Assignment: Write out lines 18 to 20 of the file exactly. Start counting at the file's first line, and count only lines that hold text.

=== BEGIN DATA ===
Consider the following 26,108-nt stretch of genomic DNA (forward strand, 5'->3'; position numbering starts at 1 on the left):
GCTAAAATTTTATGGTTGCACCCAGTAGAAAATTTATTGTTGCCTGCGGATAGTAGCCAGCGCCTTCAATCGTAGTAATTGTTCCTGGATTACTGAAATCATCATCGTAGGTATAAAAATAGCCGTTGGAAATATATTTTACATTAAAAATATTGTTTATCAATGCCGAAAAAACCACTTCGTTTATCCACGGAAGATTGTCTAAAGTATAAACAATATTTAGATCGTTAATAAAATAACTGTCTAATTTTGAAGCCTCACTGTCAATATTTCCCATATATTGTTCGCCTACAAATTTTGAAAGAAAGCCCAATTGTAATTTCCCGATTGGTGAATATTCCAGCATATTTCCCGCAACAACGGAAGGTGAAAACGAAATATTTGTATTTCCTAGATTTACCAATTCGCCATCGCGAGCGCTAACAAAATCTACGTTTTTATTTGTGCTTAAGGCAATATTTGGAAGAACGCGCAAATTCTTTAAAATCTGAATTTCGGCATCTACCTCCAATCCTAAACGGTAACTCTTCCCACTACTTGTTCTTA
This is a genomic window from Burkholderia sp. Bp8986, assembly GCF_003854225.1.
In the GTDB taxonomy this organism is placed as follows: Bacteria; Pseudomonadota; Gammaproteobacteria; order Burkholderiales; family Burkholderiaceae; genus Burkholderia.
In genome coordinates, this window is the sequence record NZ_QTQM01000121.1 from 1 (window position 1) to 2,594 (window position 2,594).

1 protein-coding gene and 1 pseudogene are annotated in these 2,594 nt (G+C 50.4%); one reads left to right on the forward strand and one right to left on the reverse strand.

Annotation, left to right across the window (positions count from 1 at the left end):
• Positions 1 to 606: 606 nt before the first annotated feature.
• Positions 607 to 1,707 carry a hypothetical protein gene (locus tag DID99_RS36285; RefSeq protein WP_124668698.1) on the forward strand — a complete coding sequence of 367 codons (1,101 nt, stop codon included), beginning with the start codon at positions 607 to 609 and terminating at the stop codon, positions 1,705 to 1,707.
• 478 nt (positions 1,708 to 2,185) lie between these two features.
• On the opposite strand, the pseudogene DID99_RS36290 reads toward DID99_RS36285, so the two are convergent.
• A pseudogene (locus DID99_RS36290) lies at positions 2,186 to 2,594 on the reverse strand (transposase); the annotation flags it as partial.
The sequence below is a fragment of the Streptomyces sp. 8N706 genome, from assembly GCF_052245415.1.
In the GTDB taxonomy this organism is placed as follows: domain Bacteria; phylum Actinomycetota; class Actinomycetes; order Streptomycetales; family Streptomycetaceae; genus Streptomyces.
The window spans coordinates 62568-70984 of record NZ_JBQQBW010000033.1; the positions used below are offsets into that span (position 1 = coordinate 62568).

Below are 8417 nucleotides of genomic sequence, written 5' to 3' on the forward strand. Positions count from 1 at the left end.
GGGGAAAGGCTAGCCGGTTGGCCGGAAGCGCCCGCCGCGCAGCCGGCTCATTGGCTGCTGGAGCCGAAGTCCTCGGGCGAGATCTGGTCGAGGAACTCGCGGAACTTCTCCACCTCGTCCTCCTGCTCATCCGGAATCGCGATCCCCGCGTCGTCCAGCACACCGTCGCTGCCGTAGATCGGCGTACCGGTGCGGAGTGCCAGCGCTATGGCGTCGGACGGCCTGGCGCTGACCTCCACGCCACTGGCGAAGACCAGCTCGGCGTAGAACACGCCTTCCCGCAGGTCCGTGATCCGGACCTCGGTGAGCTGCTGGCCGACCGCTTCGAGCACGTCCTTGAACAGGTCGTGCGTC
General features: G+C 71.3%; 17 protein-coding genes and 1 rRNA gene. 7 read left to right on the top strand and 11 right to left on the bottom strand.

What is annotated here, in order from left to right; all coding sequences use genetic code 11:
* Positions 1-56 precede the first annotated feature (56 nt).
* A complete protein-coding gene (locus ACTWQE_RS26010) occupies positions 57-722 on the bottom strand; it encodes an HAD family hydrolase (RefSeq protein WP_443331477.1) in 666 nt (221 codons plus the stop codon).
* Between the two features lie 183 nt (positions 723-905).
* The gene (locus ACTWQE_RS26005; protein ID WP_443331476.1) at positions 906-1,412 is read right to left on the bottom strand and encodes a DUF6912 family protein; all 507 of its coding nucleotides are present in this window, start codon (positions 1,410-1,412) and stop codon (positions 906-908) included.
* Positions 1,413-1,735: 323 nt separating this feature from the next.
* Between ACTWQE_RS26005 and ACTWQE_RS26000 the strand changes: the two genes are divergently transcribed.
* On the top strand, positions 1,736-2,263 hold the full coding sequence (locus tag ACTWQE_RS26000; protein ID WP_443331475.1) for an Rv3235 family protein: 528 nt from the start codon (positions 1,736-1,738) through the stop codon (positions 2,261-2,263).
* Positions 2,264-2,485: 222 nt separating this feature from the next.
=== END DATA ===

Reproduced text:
General features: G+C 71.3%; 17 protein-coding genes and 1 rRNA gene. 7 read left to right on the top strand and 11 right to left on the bottom strand.

What is annotated here, in order from left to right; all coding sequences use genetic code 11:
* Positions 1-56 precede the first annotated feature (56 nt).